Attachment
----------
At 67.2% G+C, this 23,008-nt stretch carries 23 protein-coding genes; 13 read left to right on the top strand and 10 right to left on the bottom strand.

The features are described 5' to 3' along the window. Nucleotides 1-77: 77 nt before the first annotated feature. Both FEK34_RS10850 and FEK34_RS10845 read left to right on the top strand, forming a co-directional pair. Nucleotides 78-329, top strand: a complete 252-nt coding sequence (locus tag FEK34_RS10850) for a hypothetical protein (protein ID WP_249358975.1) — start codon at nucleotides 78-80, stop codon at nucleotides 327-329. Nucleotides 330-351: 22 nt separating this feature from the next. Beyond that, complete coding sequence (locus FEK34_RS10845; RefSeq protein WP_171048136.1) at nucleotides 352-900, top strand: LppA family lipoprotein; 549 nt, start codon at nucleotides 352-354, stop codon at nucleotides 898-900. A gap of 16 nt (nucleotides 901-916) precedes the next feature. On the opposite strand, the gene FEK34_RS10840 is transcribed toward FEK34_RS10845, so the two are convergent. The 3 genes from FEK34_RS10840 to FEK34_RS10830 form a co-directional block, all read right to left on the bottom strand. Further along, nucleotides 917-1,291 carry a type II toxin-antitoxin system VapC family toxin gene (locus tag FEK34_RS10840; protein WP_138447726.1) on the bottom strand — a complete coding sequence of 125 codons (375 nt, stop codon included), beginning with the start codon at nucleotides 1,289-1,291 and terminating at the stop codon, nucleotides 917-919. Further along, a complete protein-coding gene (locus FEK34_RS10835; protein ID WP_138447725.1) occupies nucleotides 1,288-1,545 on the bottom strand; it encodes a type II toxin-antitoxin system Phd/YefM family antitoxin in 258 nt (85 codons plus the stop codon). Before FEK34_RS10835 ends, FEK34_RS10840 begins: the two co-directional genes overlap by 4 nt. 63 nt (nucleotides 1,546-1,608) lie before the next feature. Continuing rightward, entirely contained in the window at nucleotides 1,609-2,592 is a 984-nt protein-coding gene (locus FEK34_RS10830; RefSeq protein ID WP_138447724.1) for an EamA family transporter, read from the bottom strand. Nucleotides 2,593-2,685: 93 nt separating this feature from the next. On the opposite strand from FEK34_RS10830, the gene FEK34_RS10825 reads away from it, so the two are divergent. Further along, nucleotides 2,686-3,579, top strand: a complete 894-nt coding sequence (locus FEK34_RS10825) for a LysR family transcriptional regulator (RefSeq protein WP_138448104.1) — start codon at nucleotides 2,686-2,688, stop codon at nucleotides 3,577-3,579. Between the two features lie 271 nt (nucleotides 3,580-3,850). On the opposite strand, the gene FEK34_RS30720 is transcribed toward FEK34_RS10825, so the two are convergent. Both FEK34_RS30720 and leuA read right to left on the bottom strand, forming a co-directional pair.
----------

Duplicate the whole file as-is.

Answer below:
At 67.2% G+C, this 23,008-nt stretch carries 23 protein-coding genes; 13 read left to right on the top strand and 10 right to left on the bottom strand.

The features are described 5' to 3' along the window. Nucleotides 1-77: 77 nt before the first annotated feature. Both FEK34_RS10850 and FEK34_RS10845 read left to right on the top strand, forming a co-directional pair. Nucleotides 78-329, top strand: a complete 252-nt coding sequence (locus tag FEK34_RS10850) for a hypothetical protein (protein ID WP_249358975.1) — start codon at nucleotides 78-80, stop codon at nucleotides 327-329. Nucleotides 330-351: 22 nt separating this feature from the next. Beyond that, complete coding sequence (locus FEK34_RS10845; RefSeq protein WP_171048136.1) at nucleotides 352-900, top strand: LppA family lipoprotein; 549 nt, start codon at nucleotides 352-354, stop codon at nucleotides 898-900. A gap of 16 nt (nucleotides 901-916) precedes the next feature. On the opposite strand, the gene FEK34_RS10840 is transcribed toward FEK34_RS10845, so the two are convergent. The 3 genes from FEK34_RS10840 to FEK34_RS10830 form a co-directional block, all read right to left on the bottom strand. Further along, nucleotides 917-1,291 carry a type II toxin-antitoxin system VapC family toxin gene (locus tag FEK34_RS10840; protein WP_138447726.1) on the bottom strand — a complete coding sequence of 125 codons (375 nt, stop codon included), beginning with the start codon at nucleotides 1,289-1,291 and terminating at the stop codon, nucleotides 917-919. Further along, a complete protein-coding gene (locus FEK34_RS10835; protein ID WP_138447725.1) occupies nucleotides 1,288-1,545 on the bottom strand; it encodes a type II toxin-antitoxin system Phd/YefM family antitoxin in 258 nt (85 codons plus the stop codon). Before FEK34_RS10835 ends, FEK34_RS10840 begins: the two co-directional genes overlap by 4 nt. 63 nt (nucleotides 1,546-1,608) lie before the next feature. Continuing rightward, entirely contained in the window at nucleotides 1,609-2,592 is a 984-nt protein-coding gene (locus FEK34_RS10830; RefSeq protein ID WP_138447724.1) for an EamA family transporter, read from the bottom strand. Nucleotides 2,593-2,685: 93 nt separating this feature from the next. On the opposite strand from FEK34_RS10830, the gene FEK34_RS10825 reads away from it, so the two are divergent. Further along, nucleotides 2,686-3,579, top strand: a complete 894-nt coding sequence (locus FEK34_RS10825) for a LysR family transcriptional regulator (RefSeq protein WP_138448104.1) — start codon at nucleotides 2,686-2,688, stop codon at nucleotides 3,577-3,579. Between the two features lie 271 nt (nucleotides 3,580-3,850). On the opposite strand, the gene FEK34_RS30720 is transcribed toward FEK34_RS10825, so the two are convergent. Both FEK34_RS30720 and leuA read right to left on the bottom strand, forming a co-directional pair.